A pressure cooker is an amazing thing to have, specially during the winter months when stews are good. I just have stovetop pressure cookers. Which reminds me: I've been thinking of getting a single induction burner. This is because I have a gas stovetop, and it would be nice to be able to simmer something very slowly, or put the pressure cooker on a very controlled heat. The reason I'd rather have a separate burner than an instant pot, which does exactly those things, is that a burner is much smaller and easier for me to store, and doesn't replace things I already have.
Once my best friend gave me a truffle shaver. I don't think it's ever been used for truffles, but it gets a lot of use in my kitchen, as a tiny mandolin for little slices of cucumber, carrots or radishes or even sometimes potatoes when I just need a few.

Because I am a big foodie, people often give me kitchen gadgets, and there are some I really appreciate, see wishlist above ;-) , but most unitaskers remain in the drawer, still in the original packaging. My favorite gifts are interesting cookbooks and speciality foods, like the best anchovies, very good olive oil, bottarga, ventresca (focusing here on Italian stuff, because you mentioned pizza).

(Sorry for the lack of links, my internet is very shaky today)
posted by mumimor at 1:26 AM on October 26 [1 favorite]


A kitchen scale is wonderful. If I make a recipe enough I keep track of the weight of ingredients so I can add things directly to the bowl without dirtying a measuring cup, etc. Also great for baking and making coffee.
posted by backwards guitar at 4:44 AM on October 26


Lemon or lime squeezer
A pack (100 or 500) sheets of pre-cut parchment paper
posted by sarajane at 4:57 AM on October 26 [2 favorites]


Put rubber feet on the wooden cutting boards so that they don’t slip when the counter is wet. Game changer.
posted by oceanjesse at 5:31 AM on October 26


What a lot of these suggestions have in common is that they improve precision. A good instant-read thermometer (like a Thermapen) helps you cook meats to a precise temperature; and a leave-in probe thermometer is useful for roasts (a wireless probe thermometer is great for grilling and smoking, but if you don't have a grill a wired probe is fine). An immersion circulator is pretty much "set it and forget it" for precise temperature control.

A vacuum sealer and a Searzall can be useful on their own, but they will be even more useful if there's already an immersion circulator. You can use an immersion circulator without a vacuum sealer (carefully lower a Ziplock bag into water to press out the air, then seal it) and you can always sear things in a hot cast iron skillet, so neither is strictly necessary on its own. (I still don't have a Searzall but I did recently spend a gift card on a vacuum sealer and I love it).

Also if you have room to store things you could look into CSAs and/or meat shares for a regular supply of fresh ingredients to cook. If I had a place to put a chest freezer I'd probably already have a cow share.
posted by fedward at 7:31 AM on October 26


reuseable mason jar lids
posted by aniola at 8:03 AM on October 26 [1 favorite]


A pineapple cutter. Maybe he's just "meh" about pineapples. I was too until I got one as a prize at a shower and thought, "What the heck." Turns out I was "meh" about canned pineapple. They can be had for less than ten bucks.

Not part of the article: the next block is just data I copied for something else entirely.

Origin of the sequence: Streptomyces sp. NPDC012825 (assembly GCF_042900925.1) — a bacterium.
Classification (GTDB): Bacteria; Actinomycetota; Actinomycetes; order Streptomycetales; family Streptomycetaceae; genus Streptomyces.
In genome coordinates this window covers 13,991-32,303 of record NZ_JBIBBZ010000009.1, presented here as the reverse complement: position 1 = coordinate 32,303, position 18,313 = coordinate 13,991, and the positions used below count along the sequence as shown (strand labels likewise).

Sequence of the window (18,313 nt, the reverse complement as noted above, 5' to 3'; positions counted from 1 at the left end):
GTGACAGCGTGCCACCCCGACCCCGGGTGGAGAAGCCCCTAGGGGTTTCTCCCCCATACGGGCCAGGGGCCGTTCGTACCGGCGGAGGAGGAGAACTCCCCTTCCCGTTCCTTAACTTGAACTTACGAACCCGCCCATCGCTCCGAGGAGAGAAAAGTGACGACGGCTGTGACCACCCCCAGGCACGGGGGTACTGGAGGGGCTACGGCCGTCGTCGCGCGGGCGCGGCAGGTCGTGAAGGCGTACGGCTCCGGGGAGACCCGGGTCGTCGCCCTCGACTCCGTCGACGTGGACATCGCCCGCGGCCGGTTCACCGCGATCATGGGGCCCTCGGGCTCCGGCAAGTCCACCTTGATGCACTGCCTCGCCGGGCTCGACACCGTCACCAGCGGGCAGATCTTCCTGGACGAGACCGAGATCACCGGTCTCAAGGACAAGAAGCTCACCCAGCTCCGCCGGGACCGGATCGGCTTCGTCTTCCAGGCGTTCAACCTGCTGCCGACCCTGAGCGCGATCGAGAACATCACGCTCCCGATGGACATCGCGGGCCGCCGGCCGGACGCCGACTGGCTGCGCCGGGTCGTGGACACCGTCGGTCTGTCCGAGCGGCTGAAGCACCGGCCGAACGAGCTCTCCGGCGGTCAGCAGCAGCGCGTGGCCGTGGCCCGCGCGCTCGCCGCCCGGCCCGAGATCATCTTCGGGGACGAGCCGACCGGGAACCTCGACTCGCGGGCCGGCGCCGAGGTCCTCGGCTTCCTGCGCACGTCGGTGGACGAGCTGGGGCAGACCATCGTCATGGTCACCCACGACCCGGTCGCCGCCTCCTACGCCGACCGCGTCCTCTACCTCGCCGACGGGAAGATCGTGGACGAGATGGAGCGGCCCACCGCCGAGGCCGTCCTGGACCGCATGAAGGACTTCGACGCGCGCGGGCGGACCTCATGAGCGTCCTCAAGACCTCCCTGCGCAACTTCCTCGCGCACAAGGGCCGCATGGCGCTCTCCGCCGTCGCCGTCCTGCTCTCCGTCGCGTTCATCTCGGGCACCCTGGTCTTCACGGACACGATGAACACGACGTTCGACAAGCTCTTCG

posted by BlueBear at 8:30 AM on October 26


5 things that get the most use in my kitchen (apart from the InstantPot and Vitamix):

- A giant stainless steel mixing bowl. The best way to massage kale &/or make big salads.

- A wide wooden cutting board with a lip. It lives on the counter and stays put. And it leaves a nice space behind it for jars or utensils.

- Very long and flexible spatulas for jars and the bottom of the Vitamix.

- A tofu press. This one is a game changer and worth the money if you eat a lot of tofu.

- These jars are great for pickling or storing things in bulk: 1/2 gallon & 1 gallon.
posted by 6thsense at 9:07 AM on October 26


You mention a few pizza things. If he has an oven with the broiler in the main compartment, a baking steel really lets you make a New York style pizza. Total pizza game changer.
posted by advicepig at 9:10 AM on October 26


So many wonderful answers! Marked a few as best that I think would work for him but I'd love to buy them all :)
posted by orange and yellow at 11:34 AM on October 26


Turbo Garlic Twist. So much more reliable than every other garlic crusher I've used. (Respectfully, that garject looks incredibly wasteful.)

Pair it with a Silicone Garlic Peeler and you have a great combination.
posted by liquado at 6:46 PM on October 26


Oh! And also, Nthing pretty much any cheap-ass pineapple corer/cutter. A-mazing. Seriously.

And, this ice cream scoop – but not for ice cream. It is TERRIBLE for ice cream, but stunning for making scones or biscuits from scratch.
posted by liquado at 6:51 PM on October 26


Someone mentioned pinch bowls and I concur. You can buy in attractive sets. I find all sorts of uses. Mostly I use them for my mise en place. But I also use them to serve small amounts of things--garnishes, dipping sauces. Here are some attractive ones I found with a quick google search, which have different makers' names but look the same. One, two.

Not so much for serving, but for the kitchen, I love my silicone pinch bowls. Here's a colorful example for purchase. Three.
posted by tmdonahue at 7:01 AM on October 27


A baking steel. Not only can it be used in lieu of a stone for baking, it can be used with dry ice to make ice cream.
posted by SillyShepherd at 8:50 AM on October 27


Looking at the original post, I see he has most of the items I would recommend including appliances, knives, and pans.
One possible addition is to maybe buy higher quality ingredients to use with these tools.
Good quality spices and herbs can make those basics really shine especially since your partner already knows the techniques.

Examples could be Penzeys spices, Wagyu beef, or Wild Salmon.
posted by radsqd at 9:44 AM on October 27


A little late to the party, but these Chef's Pressse have been a hit among my more chef-y friends.
posted by kejadlen at 10:59 AM on October 29


Seconding aniola's recommendation of the excellent Art of Fermentation above, and suggesting a parallel investment in a high-quality fermentation crock to go with it. Fermenting stuff is rad as hell.

Edit: Although I might gently suggest Katz's first book, Wild Fermentation, before Art.... Art... is an exquisite volume but primarily theory, whereas Wild... is straight up instructional and better for fermentation beginners.
posted by turbid dahlia at 3:24 PM on October 29